A report in the latest Nature suggests that the answer is “not at all”. This large multi-university group was looking at macular degeneration, a natural target for this sort of technology. It’s a serious disease, and it occurs in a privileged compartment of the body, the inside of the eye. You can inject your new therapy directly in there, for example (I know, it gives me the shivers, too, but it sure beats going blind). That bypasses the gut, the liver, and the bloodstream, and that humoral fluid of the eye is comparatively free of hostile enzymes. (It’s no coincidence that the antisense and aptamer people have gone after this and other eye diseases as well).
Angiogenesis is a common molecular target for macular regeneration, since uncontrolled formation of new capillaries is a proximate cause of blindness in such conditions. (That target has the added benefit of giving your therapy a possible entry into the oncology world, should you figure out how to get it to work well here). VEGF is the prototype angiogenesis target, so you’d figure that RNA interference targeting VEGF production or signaling would work as well as anything could, as a first guess.
And so it does, as this team found out. But here comes the surprise: when the researchers checked their control group, using a similar RNA that should have been ineffective, they found that it was working just fine, too – just as well as the VEGF-targeted ones, actually. Baffled, they went on to try a host of other RNAs. Reading the paper, you can just see the disbelief mounting as they tried various sequences against other angiogenic targets (success!), nonangiogenic proteins (success!?), proangiogenic ones that should make the disease worse (success??), genes for proteins that aren’t even expressed in the eye (success!), sequences against RNAs from plants and microbes that don’t even exist in humans at all (oh God, success again), totally random RNAs (success, damnit), and RNAs that shouldn’t be able to silence anything because they’ve got completely the wrong sort of sequence (oh the hell with it, success). Some of these even worked when injected i.p., into the gut cavity, instead of into the eye at all, suggesting that this was a general mechanism that had nothing to do with the retina.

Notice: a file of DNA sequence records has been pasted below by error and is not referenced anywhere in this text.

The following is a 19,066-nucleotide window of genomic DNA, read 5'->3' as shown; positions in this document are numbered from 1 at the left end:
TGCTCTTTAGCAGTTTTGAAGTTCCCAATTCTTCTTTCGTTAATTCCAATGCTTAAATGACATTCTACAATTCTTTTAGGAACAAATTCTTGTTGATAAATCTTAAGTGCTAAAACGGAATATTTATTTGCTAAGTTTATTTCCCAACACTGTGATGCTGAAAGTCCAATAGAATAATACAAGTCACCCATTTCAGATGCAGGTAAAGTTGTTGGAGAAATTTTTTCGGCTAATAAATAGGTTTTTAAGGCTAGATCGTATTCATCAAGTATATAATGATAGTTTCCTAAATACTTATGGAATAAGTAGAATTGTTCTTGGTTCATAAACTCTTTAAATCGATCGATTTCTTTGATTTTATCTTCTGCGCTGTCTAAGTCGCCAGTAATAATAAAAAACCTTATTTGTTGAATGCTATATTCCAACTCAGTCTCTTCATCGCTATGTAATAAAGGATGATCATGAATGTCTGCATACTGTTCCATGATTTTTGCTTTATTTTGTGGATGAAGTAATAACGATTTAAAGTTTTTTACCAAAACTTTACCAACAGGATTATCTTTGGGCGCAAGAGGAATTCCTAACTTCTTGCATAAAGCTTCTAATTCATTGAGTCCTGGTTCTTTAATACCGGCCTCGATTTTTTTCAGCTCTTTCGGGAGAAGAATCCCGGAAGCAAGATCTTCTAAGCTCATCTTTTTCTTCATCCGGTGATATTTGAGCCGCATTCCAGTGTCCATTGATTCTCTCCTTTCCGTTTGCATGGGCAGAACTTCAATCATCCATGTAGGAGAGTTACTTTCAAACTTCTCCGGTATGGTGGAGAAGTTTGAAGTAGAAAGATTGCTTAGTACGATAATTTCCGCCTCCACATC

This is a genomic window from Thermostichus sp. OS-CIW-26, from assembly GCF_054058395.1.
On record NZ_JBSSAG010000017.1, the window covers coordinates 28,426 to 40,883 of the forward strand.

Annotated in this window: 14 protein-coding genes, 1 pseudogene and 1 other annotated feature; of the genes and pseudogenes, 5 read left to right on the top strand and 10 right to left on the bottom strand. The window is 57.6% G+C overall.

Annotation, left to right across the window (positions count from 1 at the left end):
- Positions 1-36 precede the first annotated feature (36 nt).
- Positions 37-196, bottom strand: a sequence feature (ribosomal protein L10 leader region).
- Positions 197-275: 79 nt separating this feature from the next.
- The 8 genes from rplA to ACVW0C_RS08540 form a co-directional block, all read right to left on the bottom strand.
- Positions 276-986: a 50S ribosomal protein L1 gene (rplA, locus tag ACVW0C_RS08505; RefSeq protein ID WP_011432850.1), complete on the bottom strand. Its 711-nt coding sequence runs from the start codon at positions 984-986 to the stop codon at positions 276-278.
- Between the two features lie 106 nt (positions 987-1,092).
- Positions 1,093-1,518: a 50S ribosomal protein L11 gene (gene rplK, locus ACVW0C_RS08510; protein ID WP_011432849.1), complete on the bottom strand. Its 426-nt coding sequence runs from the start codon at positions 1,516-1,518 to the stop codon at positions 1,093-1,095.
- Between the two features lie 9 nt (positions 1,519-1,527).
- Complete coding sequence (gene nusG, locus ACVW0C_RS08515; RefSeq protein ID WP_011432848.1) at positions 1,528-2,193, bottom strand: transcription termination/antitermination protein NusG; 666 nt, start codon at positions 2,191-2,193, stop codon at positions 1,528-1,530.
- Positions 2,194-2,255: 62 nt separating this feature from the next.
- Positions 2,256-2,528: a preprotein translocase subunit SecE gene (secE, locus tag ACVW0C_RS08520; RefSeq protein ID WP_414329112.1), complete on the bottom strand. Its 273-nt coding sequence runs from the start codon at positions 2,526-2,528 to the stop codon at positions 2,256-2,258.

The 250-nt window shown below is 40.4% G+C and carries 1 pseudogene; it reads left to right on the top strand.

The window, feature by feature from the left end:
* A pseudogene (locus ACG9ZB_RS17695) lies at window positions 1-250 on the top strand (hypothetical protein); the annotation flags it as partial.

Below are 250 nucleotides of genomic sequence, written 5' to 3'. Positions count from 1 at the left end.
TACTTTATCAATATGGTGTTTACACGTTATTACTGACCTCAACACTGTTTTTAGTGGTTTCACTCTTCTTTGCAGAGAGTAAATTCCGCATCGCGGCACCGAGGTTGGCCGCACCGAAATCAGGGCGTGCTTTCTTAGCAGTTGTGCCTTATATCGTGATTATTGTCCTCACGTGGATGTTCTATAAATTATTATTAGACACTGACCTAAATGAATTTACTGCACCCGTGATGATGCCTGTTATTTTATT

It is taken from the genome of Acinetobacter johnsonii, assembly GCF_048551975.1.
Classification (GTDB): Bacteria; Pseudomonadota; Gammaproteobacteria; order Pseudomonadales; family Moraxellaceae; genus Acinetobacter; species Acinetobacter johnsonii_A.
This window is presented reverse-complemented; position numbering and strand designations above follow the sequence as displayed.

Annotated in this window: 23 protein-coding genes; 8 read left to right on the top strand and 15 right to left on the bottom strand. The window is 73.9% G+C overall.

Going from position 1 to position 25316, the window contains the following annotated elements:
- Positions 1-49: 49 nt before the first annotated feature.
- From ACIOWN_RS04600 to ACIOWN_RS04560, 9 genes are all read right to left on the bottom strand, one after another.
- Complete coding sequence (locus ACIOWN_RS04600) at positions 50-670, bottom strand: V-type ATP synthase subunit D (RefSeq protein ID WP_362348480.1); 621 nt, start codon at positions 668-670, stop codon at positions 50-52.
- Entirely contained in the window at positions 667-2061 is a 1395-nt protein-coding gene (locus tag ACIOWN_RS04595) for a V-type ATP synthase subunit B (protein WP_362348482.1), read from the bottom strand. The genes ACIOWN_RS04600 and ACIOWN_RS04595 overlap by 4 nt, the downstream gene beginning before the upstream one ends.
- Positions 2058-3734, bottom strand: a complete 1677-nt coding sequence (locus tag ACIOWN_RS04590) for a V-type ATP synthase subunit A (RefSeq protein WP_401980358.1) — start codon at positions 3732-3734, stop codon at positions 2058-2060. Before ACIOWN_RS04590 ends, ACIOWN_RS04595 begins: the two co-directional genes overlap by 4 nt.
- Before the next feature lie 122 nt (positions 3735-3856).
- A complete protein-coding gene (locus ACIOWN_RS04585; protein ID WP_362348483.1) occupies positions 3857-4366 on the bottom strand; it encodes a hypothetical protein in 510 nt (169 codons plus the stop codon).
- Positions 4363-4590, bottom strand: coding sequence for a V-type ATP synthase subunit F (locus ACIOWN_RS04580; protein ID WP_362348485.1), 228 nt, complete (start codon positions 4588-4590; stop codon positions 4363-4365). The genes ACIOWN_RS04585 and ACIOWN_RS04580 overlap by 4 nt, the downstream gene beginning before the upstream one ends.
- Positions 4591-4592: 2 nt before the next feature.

As it turns out, these things are acting through hitting a cell surface receptor, TLR3. And all you need, apparently, is a stretch of RNA that’s at least 21 units long. Doesn’t seem to matter much what the sequence is – thus all that darn success with whatever they tried. Downstream of TLR3 come induction of gamma-interferon and IL-12, and those are what are doing the job of shutting down angiogenesis. (Off-target effects involving these have been noted before with siRNA, but now I think we’re finally figuring out why).
What does this all mean? Good news and bad news. The companies that are already dosing RNAi therapies for macular degeneration have just discovered that there's an awful lot that they don't know about what they're doing, for one thing. On the flip side, there are a lot of human cell types with TLR3 receptors on them, and a lot of angiogenic disorders that could potentially be treated, at least partially, by targeting them in this manner. That’s some good news. The bad news is that most of these receptors are present in more demanding environments than the inside of the eye, so the whole problem of turning siRNAs into drugs still looms large.
And the other bad news is that if you do figure out a way to dose these things, you may well set off TLR3 effects whether you want them or not. Immune system effects on the vasculature are not the answer to everything, but that may be one of the answers you always get. And this sort of thing makes you wonder what other surprising things systemic RNA therapies might set off. We will, in due course, no doubt find out. More here from John Timmer at Nobel Intent, who correctly tags this as a perfect example of why you want to run a lot of good control experiments. . .
+ TrackBacks (0) | Category: Biological News | Drug Development
March 27, 2008
There’s an excellent paper in the most recent issue of Chemistry and Biology that illustrates some of what fragment-based drug discovery is all about. The authors (the van Aalten group at Dundee) are looking at a known inhibitor of the enzyme chitinase, a natural product called argifin. It’s an odd-looking thing – five amino acids bonded together into a ring, with one of them (an arginine) further functionalized with a urea into a sort of side-chain tail. It’s about a 27 nM inhibitor of the enzyme.